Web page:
Category Archives: Manufacturing

SAFE Boats lease extension is a done deal

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Port of Bremerton commissioners approved lease extensions Tuesday night for SAFE Boats International, the port’s largest industrial tenant.

Though the rough terms of the deal had been hammered out months ago, commissioners were clearly elated to have the agreement formalized. SAFE Boats employs nearly 200 workers in the port’s Olympic View Industrial Park.

“We’re very proud to have a relationship with SAFE Boats, and to have you in our industrial park,” Commissioner Axel Strakeljahn said. “At the end of the day it’s about the people who live in our community and the people who work at safe boats.”

SAFE Boats CEO Dennis Morris (pictured above) thanked the port for crafting lease extensions that meets the company’s changing needs.

safeboats“I think we’ve reached an agreement that will work for all of us,” Morris said.

The extensions lock in SAFE Boats as a tenant through mid 2017. After that, the manufacturer has the option of signing one-year extensions for up to four successive years on any or all of the four properties it leases.

The agreement requires a generous nine-month notice if SAFE Boats decides to not renew a lease.

The variable terms of the lease extensions could help SAFE Boats scale up or down to meet fluctuating demand for its small military and law enforcement boats.

“It does give us that flexibility in this dynamic business environment we find ourselves in,” Morris said.

As I reported last week, the agreement also gives SAFE Boats a steep discount on rent, to the tune of about $200,000 a year, or 41 percent.

SAFE Boats has leased space at the Port of Bremerton since 2000. The company is manufacturing a line of larger patrol boats at a Port of Tacoma facility.

With its main leases in Bremerton expiring at the end of June, SAFE Boats executives had looked for a way of consolidating operations. A search for suitable industrial space in Kitsap didn’t yield a ready solution

The company had the option of relocating its entire operation to the Port of Tacoma, but finally opted to stay in Bremerton.

With SAFE Boats sticking around, the Port of Bremerton’s industrial buildings are are largely full. The port still has a large number of vacant industrial pads it needs to find tenants for.

Commissioners may discuss a plan for creating spec buildings to attract more tenants at their next meeting.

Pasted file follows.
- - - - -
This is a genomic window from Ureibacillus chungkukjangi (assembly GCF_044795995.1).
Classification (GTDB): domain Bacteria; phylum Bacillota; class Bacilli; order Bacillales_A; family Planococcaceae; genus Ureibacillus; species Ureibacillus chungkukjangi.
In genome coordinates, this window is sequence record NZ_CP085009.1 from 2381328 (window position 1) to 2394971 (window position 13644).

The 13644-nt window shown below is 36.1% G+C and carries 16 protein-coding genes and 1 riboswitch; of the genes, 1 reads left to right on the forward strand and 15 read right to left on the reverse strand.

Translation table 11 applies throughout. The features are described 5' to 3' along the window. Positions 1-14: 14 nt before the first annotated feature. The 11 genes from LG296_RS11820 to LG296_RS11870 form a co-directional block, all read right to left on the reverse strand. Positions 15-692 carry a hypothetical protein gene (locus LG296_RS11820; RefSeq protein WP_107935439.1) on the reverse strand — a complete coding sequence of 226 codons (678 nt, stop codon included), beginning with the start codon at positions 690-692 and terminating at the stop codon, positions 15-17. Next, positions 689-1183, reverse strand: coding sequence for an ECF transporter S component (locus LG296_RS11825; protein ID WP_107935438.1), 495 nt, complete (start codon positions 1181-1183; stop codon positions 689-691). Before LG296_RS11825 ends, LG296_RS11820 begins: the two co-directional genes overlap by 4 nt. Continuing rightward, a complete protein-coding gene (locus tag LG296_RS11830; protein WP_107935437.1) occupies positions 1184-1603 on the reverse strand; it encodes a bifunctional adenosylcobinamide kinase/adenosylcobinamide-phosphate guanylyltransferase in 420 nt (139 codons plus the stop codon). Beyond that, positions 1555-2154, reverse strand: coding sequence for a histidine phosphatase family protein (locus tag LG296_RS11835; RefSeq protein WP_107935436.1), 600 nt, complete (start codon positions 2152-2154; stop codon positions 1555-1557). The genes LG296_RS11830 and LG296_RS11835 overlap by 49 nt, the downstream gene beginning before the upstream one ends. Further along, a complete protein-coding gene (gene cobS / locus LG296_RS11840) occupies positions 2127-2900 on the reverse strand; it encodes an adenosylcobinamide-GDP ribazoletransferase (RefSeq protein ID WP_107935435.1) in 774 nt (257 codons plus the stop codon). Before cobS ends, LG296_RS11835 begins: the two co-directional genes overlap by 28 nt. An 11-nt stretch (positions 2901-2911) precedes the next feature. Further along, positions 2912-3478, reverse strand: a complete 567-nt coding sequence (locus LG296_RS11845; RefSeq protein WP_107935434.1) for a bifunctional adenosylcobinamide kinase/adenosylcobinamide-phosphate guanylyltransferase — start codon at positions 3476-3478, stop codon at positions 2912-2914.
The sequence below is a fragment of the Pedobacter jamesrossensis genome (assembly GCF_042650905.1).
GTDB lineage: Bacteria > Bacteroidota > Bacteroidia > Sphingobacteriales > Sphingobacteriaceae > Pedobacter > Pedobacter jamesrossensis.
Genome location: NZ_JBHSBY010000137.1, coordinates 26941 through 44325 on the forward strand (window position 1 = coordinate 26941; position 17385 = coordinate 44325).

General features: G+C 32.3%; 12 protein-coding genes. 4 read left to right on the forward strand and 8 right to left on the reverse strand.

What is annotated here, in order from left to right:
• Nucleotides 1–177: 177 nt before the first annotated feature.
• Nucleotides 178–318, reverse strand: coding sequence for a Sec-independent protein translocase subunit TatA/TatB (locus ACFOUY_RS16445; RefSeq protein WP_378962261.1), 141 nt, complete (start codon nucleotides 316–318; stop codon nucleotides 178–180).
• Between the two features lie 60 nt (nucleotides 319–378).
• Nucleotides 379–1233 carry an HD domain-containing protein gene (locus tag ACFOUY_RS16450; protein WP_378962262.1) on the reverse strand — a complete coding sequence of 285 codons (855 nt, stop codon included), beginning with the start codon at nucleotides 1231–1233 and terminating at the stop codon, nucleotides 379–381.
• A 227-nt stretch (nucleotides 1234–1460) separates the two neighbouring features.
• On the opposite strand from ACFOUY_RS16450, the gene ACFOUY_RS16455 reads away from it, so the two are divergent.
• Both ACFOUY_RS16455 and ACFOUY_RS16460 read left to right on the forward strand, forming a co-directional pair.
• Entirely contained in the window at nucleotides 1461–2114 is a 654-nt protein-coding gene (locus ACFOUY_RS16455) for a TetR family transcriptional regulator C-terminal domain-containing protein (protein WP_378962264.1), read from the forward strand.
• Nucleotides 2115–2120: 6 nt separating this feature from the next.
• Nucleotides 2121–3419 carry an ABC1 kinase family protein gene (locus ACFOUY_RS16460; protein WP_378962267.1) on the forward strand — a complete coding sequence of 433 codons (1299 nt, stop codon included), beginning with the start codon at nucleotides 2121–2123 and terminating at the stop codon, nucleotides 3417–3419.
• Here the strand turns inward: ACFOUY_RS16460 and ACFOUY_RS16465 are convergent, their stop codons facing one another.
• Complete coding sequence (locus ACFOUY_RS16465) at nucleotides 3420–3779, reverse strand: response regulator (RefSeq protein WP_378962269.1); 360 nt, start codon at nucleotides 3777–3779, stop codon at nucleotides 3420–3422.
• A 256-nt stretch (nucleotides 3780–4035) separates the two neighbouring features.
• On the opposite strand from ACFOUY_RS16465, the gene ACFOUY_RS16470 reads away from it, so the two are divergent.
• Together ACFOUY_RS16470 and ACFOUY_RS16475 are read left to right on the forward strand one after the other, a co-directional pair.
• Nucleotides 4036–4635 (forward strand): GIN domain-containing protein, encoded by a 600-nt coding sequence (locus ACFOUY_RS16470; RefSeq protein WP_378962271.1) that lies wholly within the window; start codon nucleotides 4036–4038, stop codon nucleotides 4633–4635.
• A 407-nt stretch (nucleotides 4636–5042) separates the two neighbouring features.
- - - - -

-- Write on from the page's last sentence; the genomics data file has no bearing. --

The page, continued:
SAFE Boats lease extension documents are embedded below: Continue reading

General Dynamics celebrates opening

unnamedPost by Ed Friedrich

Congressman Derek Kilmer, Kitsap County Commissioner Rob Gelder and Bremerton Mayor Patty Lent jokingly jockeyed during General Dynamics’ ribbon-cutting Tuesday evening over who gets to help the new aircraft carrier guys.

“We want to lay out the welcome mat and for you to keep us on your speed dial,” Kilmer said in the renovated second floor of the Dimension 4 building at Fifth and Pacific, soon to be the General Dynamics building when the new sign goes up.

“If there’s anything Congressman Kilmer can’t give you on a local basis, we can,” Lent followed.

Gelder said the county also wants to team with General Dynamics, the Virginia-based outfit that under-bid Vigor for the next five years of non-nuclear maintenance, repair and alterations of aircraft carriers home-ported in and visiting Bremerton and Everett.

The first job will be Everett-based USS Nimitz, which will arrive at Puget Sound Naval Shipyard in January for a 16-month maintenance period. The company, which will employ about 200 people here, has put together a “dream team” from Virginia transplants, retired military and PSNS workers, and former Vigor employees, said senior general manager Jeff Brooks, who flew in from Norfolk for the event.

“One of the most important things about being here is how Congressman Kilmer and the community have embraced us,” Brooks said. “People call us by our first names already. We’re partners. We want that partnership to last.”

Bainbridge company recognized for ingenuity

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Ozone International LLC. makes products that keep food processors clean and safe.

This week the Bainbridge Island company was recognized for efforts to make its own organization cleaner and leaner.

The Association of Washington Businesses announced Ozone International as the recipient of its annual Operational Excellence Award for manufacturers. In the announcement, AWB highlighted the companies success in streamlining its production processes.

Over the past two years, Ozone improved efficiency by 25 percent and increased capacity by 80 percent, while cutting production time from 27 days to nine days per unit, according to a news release.

The company also reduced overtime costs by spreading work from its busy seasons to slower times of the year, and heightened safety for employees.

Ozone was founded in 2003. It creates ozone-based sanitization systems for food and beverage producers.

Our colleagues at Kitsap Peninsula Business Journal recently wrote an extensive profile of Ozone International.

 

Port of Bremerton interested in Bay Street property

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Update: The commission approved signing a right of first refusal agreement on the Nordic property Tuesday. Commissioner Larry Stokes abstained, saying he is personal friends with the owner.

The Port of Bremerton is securing the option to buy a chunk of Port Orchard waterfront.

Port commissioners will vote Tuesday on a right of first refusal agreement with Nordic Properties for about 2.5 acres of upland and tideland adjacent to Yachtfish Marine. Nordic Properties President Roger Jensen has already signed the agreement.

nordicThe contract would give the port the option to buy the land if it finds a prospective tenant in need of a shoreline site. The Bay Street property is zoned industrial.

“It’s just one of the few properties left where you have access to the waterfront there,” port CEO Jim Rothlin said.